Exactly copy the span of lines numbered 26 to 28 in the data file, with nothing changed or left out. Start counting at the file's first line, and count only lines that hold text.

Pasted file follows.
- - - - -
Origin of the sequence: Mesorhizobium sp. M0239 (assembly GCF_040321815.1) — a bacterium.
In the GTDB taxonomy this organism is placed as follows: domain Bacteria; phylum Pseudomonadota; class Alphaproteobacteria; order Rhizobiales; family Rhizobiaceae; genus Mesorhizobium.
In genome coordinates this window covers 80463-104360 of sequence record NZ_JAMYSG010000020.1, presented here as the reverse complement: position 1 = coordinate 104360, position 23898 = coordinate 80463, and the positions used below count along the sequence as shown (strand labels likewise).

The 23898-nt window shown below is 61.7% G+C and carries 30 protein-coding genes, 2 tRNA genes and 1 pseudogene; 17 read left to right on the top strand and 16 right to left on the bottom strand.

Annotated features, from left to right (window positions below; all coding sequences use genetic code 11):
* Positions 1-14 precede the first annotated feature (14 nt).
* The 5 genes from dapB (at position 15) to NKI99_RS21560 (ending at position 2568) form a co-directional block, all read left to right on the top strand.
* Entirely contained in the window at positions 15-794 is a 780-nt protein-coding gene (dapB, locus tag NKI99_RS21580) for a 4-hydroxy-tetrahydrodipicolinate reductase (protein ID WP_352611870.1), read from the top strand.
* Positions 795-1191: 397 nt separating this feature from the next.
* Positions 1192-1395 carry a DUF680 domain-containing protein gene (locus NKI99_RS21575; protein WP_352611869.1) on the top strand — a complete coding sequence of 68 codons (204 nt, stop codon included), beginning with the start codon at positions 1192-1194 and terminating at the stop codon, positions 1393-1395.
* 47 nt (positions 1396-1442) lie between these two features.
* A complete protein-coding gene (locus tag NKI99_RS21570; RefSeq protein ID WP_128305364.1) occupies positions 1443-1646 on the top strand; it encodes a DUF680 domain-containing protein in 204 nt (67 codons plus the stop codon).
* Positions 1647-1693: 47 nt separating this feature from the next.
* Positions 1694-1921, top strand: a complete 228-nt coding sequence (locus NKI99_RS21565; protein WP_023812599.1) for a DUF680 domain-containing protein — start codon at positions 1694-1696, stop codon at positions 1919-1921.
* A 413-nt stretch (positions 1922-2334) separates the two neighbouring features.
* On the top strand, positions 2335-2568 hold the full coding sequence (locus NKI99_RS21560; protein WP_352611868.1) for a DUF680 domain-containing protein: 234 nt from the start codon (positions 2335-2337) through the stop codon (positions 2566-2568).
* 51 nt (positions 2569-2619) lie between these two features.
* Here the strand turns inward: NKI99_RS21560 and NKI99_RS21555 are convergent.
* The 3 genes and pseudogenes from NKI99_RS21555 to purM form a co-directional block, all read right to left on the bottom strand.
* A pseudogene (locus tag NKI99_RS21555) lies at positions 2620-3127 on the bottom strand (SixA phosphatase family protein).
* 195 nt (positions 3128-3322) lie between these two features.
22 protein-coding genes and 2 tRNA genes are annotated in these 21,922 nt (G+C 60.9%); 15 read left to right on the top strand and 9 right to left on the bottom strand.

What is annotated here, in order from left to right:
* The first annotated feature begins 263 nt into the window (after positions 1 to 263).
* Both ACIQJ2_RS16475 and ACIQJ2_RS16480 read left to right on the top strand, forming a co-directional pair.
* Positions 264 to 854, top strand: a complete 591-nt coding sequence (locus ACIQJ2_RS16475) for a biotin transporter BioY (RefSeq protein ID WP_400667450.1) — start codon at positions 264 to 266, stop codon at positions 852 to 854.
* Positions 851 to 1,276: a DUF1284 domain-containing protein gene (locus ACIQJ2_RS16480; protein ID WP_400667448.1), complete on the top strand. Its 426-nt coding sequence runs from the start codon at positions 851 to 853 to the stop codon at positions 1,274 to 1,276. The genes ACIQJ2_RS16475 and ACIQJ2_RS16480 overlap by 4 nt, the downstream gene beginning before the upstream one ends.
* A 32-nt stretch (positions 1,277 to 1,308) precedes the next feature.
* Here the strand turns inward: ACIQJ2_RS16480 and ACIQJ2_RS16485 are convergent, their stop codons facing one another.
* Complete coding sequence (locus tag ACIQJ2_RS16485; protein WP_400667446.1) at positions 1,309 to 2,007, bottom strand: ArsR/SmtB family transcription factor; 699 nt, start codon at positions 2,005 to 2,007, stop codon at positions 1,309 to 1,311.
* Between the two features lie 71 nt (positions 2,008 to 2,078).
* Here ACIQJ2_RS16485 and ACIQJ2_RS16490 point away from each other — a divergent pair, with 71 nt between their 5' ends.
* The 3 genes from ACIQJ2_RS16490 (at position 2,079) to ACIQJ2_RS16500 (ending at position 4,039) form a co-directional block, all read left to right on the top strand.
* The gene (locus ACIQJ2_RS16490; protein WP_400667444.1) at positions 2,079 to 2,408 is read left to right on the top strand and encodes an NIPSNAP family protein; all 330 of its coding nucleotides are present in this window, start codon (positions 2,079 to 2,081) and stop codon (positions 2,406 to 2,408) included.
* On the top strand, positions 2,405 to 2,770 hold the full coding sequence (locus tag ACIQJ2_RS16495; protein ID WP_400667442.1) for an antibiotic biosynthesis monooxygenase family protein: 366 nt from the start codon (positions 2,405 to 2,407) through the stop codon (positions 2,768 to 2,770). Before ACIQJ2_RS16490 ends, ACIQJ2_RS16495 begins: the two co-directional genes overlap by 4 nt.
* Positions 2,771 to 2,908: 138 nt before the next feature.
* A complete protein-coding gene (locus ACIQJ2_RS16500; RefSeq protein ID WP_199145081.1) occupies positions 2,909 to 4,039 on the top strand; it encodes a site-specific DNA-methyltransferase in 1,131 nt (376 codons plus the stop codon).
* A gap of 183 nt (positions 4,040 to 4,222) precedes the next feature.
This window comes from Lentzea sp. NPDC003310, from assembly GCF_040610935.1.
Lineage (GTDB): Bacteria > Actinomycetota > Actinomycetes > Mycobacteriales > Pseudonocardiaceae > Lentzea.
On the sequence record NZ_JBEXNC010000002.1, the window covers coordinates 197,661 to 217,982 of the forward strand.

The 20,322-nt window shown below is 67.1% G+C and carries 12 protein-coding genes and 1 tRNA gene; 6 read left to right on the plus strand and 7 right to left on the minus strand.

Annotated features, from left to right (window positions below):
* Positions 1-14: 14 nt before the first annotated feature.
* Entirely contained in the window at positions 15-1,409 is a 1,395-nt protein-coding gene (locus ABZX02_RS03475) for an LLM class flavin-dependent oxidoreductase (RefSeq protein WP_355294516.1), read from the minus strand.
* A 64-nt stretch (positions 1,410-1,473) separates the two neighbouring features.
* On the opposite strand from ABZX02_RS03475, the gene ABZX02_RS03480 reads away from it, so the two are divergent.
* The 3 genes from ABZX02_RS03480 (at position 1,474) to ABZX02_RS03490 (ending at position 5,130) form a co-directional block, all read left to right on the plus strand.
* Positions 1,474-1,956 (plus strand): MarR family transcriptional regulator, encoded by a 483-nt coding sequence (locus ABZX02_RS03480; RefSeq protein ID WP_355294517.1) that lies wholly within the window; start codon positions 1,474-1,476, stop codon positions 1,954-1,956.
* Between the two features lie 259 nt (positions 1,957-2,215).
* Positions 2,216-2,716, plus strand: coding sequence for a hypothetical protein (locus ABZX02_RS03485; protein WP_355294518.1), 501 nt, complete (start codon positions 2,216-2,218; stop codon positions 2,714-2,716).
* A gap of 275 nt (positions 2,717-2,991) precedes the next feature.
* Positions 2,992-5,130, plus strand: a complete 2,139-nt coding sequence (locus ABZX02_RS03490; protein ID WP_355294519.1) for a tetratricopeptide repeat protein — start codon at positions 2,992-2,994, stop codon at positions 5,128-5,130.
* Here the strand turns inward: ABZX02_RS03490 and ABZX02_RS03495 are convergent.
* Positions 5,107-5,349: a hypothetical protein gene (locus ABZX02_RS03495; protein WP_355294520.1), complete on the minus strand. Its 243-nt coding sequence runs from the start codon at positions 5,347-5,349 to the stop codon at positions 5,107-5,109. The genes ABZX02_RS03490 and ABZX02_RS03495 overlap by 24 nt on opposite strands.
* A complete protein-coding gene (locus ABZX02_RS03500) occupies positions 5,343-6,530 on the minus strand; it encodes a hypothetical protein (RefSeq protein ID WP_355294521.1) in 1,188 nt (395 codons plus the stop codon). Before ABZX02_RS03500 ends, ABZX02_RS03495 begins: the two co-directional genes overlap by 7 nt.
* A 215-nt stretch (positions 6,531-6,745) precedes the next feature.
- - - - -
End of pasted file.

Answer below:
* Positions 264 to 854, top strand: a complete 591-nt coding sequence (locus ACIQJ2_RS16475) for a biotin transporter BioY (RefSeq protein ID WP_400667450.1) — start codon at positions 264 to 266, stop codon at positions 852 to 854.
* Positions 851 to 1,276: a DUF1284 domain-containing protein gene (locus ACIQJ2_RS16480; protein ID WP_400667448.1), complete on the top strand. Its 426-nt coding sequence runs from the start codon at positions 851 to 853 to the stop codon at positions 1,274 to 1,276. The genes ACIQJ2_RS16475 and ACIQJ2_RS16480 overlap by 4 nt, the downstream gene beginning before the upstream one ends.
* A 32-nt stretch (positions 1,277 to 1,308) precedes the next feature.